HP unveils iPad rival TouchPad tablet | iLounge News

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HP unveils iPad rival TouchPad tablet

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HP today unveiled its upcoming TouchPad tablet device, a likely rival to the iPad. Looking remarkably similar to a first-generation iPad, the TouchPad features a 9.7-inch, 1024x768 multi-touch screen—the same size and resolution as the iPad—a weight of 1.6 pounds—the same weight as an iPad 3G—and measures 7.48 inches x 9.53 inches x .54 inches, or just slightly wider, shorter, and thicker than the first-generation iPad, which measures 7.47 inches x 9.56 inches x 0.5 inches. Beyond those physical similarities, the device also shares several technical features with the iPad, including 802.11n Wi-Fi and Bluetooth 2.1 + EDR wireless capabilities, 16GB or 32GB of internal storage, A-GPS in the 3G model, a digital compass, stereo speakers, and an accelerometer. It will be powered by a dual-core 1.2 GHz Snapdragon processor, and will also feature a gyroscope and a front-facing 1.3 megapixel webcam.

The device will run webOS 3.0, the next-generation of the operating system debuted by Palm in its Pre handset, offering “true” multitasking, a “Touch-to-Share” feature that allows for the transfer of data from one device to another by tapping the two devices together, wireless printing, a full web browser with Adobe Flash support, and more. Several aspects of webOS 3.0 demoed during HP’s unveiling event looked very similar to those found in iOS 4.x on the iPad, most notably the mail application and the on-screen keyboard. WebOS 3.0 will also support wireless communication between webOS-based smartphones and the TouchPad via a new Touchstone dock. HP said that Wi-Fi-only, 3G, and 4G versions of the device will be available this summer, with pricing to be determined at a later date. [via Engadget]

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Comments

1

Looks suspiciously like that popular Apple product by a similar definition… Maybe HP should try something new like hiring some industrial designers so they can make something original.

Posted by Bob A Booey on February 9, 2011 at 2:52 PM (PDT)

2

I agree with #1;
I like to see competition but all you see is the same style of layout, the same size, and other.  When you view the presentation pictures taken by visitors, you see that even the presentation style is copied from Apple.

This is crazy.  I wonder which competitor is going to bring out a iTunes like identical layout styled structured store called “YouTune” or “MediaTunes” ... LOL

It seems to me that everyone acknowledge that the iTunes/app store is the hit.  Since no one has anything like that, they are sceptic and not 100% sure if their product will pull off.  So the best thing to do is, to walk Apple’s trail.  Well,.. nothing wrong with that.  The consumer will get tired of the similarity, and Apple has the trump card on their hand.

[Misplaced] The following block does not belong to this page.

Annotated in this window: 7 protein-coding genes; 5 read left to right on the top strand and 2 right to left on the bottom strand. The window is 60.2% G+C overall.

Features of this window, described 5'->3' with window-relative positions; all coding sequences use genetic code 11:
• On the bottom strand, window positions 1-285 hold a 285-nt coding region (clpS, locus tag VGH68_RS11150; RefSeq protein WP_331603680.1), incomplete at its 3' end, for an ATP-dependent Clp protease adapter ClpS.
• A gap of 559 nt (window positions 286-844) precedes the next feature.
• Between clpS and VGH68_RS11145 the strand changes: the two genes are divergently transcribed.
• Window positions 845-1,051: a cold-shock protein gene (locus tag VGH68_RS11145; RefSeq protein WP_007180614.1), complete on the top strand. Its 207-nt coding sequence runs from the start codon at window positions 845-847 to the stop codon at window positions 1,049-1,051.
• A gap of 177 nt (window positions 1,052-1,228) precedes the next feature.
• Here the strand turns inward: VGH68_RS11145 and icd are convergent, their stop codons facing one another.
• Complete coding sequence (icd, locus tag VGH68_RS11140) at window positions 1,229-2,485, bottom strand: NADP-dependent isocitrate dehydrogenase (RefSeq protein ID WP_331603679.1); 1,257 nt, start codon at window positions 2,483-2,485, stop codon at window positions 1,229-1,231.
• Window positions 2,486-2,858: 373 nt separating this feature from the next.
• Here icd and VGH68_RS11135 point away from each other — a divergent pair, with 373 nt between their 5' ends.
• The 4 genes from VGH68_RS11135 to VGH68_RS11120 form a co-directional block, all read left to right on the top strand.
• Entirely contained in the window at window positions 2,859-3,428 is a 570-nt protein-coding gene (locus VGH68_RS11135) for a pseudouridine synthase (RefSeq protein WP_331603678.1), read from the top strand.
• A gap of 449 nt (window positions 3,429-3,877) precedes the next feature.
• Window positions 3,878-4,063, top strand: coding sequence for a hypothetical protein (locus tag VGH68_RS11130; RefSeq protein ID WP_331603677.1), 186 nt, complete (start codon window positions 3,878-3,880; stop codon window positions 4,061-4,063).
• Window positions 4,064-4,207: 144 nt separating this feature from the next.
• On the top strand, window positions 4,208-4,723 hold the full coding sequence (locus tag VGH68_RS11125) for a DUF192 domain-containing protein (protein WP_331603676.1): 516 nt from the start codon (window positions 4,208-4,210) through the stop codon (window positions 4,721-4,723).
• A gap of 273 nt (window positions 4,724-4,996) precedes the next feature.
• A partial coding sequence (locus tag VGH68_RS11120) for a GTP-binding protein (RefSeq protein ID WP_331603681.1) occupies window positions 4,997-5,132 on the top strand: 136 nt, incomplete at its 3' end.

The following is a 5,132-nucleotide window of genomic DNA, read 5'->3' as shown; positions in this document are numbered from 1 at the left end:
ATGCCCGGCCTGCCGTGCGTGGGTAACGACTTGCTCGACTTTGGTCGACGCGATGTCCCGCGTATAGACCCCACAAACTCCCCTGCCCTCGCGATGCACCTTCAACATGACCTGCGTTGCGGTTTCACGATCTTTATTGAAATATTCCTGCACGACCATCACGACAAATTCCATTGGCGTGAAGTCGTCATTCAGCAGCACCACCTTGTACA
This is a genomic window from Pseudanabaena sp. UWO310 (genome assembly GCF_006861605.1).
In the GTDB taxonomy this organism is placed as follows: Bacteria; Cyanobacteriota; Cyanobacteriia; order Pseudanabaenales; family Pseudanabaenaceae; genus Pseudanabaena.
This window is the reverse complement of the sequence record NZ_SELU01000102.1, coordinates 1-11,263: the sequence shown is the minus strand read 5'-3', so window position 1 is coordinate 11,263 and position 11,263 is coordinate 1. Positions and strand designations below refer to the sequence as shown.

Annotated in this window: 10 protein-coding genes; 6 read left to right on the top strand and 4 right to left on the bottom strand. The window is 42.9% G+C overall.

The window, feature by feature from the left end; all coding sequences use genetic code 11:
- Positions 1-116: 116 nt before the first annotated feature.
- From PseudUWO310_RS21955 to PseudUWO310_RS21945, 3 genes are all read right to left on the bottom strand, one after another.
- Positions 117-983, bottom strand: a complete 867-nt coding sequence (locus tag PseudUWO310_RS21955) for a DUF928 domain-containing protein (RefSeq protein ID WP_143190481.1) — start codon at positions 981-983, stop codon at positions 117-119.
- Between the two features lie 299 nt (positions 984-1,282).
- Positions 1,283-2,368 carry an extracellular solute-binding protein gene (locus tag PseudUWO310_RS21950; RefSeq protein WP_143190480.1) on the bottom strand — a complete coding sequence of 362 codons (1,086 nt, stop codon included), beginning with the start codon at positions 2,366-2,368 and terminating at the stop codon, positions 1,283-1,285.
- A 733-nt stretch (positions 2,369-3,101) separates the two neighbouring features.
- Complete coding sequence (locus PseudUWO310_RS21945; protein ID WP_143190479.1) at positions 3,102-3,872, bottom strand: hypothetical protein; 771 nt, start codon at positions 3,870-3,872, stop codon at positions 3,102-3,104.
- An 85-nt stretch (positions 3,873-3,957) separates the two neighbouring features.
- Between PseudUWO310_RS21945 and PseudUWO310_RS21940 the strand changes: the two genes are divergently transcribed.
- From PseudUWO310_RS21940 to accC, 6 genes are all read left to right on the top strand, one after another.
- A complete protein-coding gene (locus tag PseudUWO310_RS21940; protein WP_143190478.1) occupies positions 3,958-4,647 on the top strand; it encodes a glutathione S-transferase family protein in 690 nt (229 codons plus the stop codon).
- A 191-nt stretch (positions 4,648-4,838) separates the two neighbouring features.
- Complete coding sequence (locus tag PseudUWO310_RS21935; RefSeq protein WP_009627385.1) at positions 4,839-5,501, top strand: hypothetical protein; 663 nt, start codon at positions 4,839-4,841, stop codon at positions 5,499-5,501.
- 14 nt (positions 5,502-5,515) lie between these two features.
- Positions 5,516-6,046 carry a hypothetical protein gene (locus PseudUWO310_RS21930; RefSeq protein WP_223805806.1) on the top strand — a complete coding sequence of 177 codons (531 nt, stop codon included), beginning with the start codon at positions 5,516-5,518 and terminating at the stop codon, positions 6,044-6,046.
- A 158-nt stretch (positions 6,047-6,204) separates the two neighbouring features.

Nothing against Apple, I like their product(s).  Just funny how competitor’s trying to compete with layout and style of another competitor… ;P

Posted by dennis on February 9, 2011 at 9:02 PM (PDT)

3

Since when does Apple own the “screen on a square”? It’s a tablet, it’s not a “special design” from Apple. It’s common sense that is how a tablet with no keyboard should look.

Saying it looks like the iPad is just stupid.

They both look how tablets with no keyboards should look.

Posted by Justin on February 9, 2011 at 9:19 PM (PDT)

4

While the TouchPad may not be an iPad2 killer, it will certainly thin out the Android-Honeycomb tablet market, especially if it is priced aggressively and makes it to market soon enough.

The Pre3 and Veer look promising too. If I hadn’t made an investment in iOS devices already, I would contemplate WebOS devices as a viable alternative. The Synergy between devices (not just the Synergy messaging UI) is much better than iOS and is a level of interoperability that WP7 and Android devices will never have.

Posted by Dan Woods on February 9, 2011 at 9:44 PM (PDT)

5

I agree with #3;
After the debacle of iTunes compatibility, Palm have learned not to fool around with Apple. HP’s laywers would have crossed all T’s and dotted all I’s when it came to any sort of design patents.

Apple may have even given HP/Palm carte blanche when it came to any design patents to inject a bit more innovation into the industry. Apple thrives in a competitive ecosystem and Android devices have hardly been competitive when it comes to innovation. There may have been a Patent Deal in return for the ePrint/AirPrint deal.

Posted by Dan Woods on February 9, 2011 at 9:57 PM (PDT)

6

@2, 3 and 5 - It is true that Apple (or HP, Dell, Samsung) does not own the “screen on a square” concept. But it is just a little naive to think that HP & co. are not riding the coattails of Apple here. Until the iPad, the idea of a tablet was a rotational (semi)touch screen and a physical keyboard. Apple really forged the way for the trend we see now. Really…just look at this TouchPad. It is almost exactly an iPad in the picture above. Not that there is anything wrong with that. HP knows that the iPad has the market right now. Why not use that in any way they can?